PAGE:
Source: David Crow, danofgreeks
“I play Captain Flint who is the captain of the Walrus. When we join in, historically he has been the most successful pirate on the island. He’s brought in the most money, but he’s hit a foul patch and his crew is becoming discontented and beginning to doubt his captaincy. There’s a guy on the crew who is trying to get him kicked out because these crews are democracies. They’d all be pressed, the crews and pirate ships have all been pressed to naval ships or onto merchant ships. They were taken away from their families, they were treated appallingly, they were paid very little, it was a very hard life, so when they became pirates, they imposed this real democratic system which was terribly inefficient because every time there was a decision to be made, they all kind of had to go by show of hands. The only time the captain had absolute power was in battle. So anyway, there’s this sense at the beginning of this that Flint is this terrifying figure, but he’s on the back foot, he’s in trouble, they’re going to vote him off, and he has to survive.”
“I read ‘Treasure Island’, but it wasn’t really that much help. The only things that are really in there is that he was this terrifying figure, that the treasure on Treasure Island is his, he is dead, he went to the island with 10 crew members and came back alone, so we know this about him and that he still has this hold on these characters at the beginning of ‘Treasure Island’, they all have, you know, they’re all sort of generated from Flint’s power, but really there was a blank canvas. It was more John that really, he went back and wanted to paint something totally credible and much more complex I think than the book. This is a prequel, but there’s so much more we can do to tell this story, you know. We know we connect with it there, but there’s so much more in between that we can, and so much fun we can have. And also, you know, John was saying ‘Treasure Island’ is a kind of children’s camp fire story. We want to tell something that’s much more complex and adult.”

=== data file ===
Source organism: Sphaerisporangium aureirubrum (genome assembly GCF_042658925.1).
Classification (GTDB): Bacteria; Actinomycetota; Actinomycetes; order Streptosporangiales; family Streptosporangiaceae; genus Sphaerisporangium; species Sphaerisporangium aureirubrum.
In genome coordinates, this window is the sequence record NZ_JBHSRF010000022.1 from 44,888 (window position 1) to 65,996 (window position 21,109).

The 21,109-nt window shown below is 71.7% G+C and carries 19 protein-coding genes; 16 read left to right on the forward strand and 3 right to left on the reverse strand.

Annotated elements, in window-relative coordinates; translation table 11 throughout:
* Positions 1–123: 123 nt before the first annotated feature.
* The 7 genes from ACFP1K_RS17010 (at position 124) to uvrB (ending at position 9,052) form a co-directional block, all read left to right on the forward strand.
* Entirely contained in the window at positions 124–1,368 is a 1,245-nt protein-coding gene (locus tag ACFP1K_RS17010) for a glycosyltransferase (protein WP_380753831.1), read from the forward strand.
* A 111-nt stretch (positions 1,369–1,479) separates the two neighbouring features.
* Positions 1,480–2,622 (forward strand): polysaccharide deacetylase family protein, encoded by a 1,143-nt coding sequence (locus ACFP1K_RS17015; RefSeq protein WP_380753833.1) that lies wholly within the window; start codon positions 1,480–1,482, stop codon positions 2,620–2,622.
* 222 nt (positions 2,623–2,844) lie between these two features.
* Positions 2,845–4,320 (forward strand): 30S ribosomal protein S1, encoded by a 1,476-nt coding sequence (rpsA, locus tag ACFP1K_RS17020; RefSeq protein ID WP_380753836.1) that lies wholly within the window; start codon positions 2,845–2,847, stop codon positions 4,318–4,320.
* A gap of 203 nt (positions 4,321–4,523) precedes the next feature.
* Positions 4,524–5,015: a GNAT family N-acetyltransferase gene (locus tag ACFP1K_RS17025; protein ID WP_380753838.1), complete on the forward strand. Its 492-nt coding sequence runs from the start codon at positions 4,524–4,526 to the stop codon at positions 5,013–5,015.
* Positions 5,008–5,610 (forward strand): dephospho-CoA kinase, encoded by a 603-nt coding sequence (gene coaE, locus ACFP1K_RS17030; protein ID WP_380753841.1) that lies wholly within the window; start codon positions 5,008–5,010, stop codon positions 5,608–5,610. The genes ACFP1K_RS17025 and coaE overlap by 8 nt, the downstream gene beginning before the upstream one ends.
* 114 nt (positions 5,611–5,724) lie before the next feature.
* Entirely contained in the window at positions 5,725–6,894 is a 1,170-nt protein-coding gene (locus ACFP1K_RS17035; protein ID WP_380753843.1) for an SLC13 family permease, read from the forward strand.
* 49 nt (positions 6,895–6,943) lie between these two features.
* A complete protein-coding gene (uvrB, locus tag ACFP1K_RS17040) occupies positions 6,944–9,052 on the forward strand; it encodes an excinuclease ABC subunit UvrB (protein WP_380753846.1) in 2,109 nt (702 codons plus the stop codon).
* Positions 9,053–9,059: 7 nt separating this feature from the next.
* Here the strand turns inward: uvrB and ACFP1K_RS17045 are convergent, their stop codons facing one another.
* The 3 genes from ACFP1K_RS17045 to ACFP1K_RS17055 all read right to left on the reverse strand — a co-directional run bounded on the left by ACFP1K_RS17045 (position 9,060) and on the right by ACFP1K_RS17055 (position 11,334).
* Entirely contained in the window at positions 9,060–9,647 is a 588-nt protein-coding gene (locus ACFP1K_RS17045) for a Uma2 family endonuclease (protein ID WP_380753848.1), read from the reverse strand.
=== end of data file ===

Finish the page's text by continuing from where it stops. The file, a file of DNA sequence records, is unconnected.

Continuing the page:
“I think piracy is something that has a very strong connection with people. I think piracy is a prequel to Western. You know, these guys are outside the rules of society. They are free booters, they do what they want, they live by their own rules. I think there’s something very appealing, especially in the male side, about that. And there is this feeling that they are, there’s this kind of combination of all kind of things in there like The Man With No Name, you know, walking into town. They’re bad, they’re good, we’re not quite sure if we side with them or we don’t side with them. There’s a lot of parity with that, and I think that’s one of the reasons why it’s perennial. The thing is that it hasn’t been done before in this way. You know, I think Westerns, they’ve gone back and they’ve done Westerns where they’ve gotta strip back a lot of the mythology and they’ve done this gritty kind of blend on it with piracy. And I think that’s, it’s ripe for doing it, and it just lends it so much more complexity and a real texture. That’s what it would have been like.”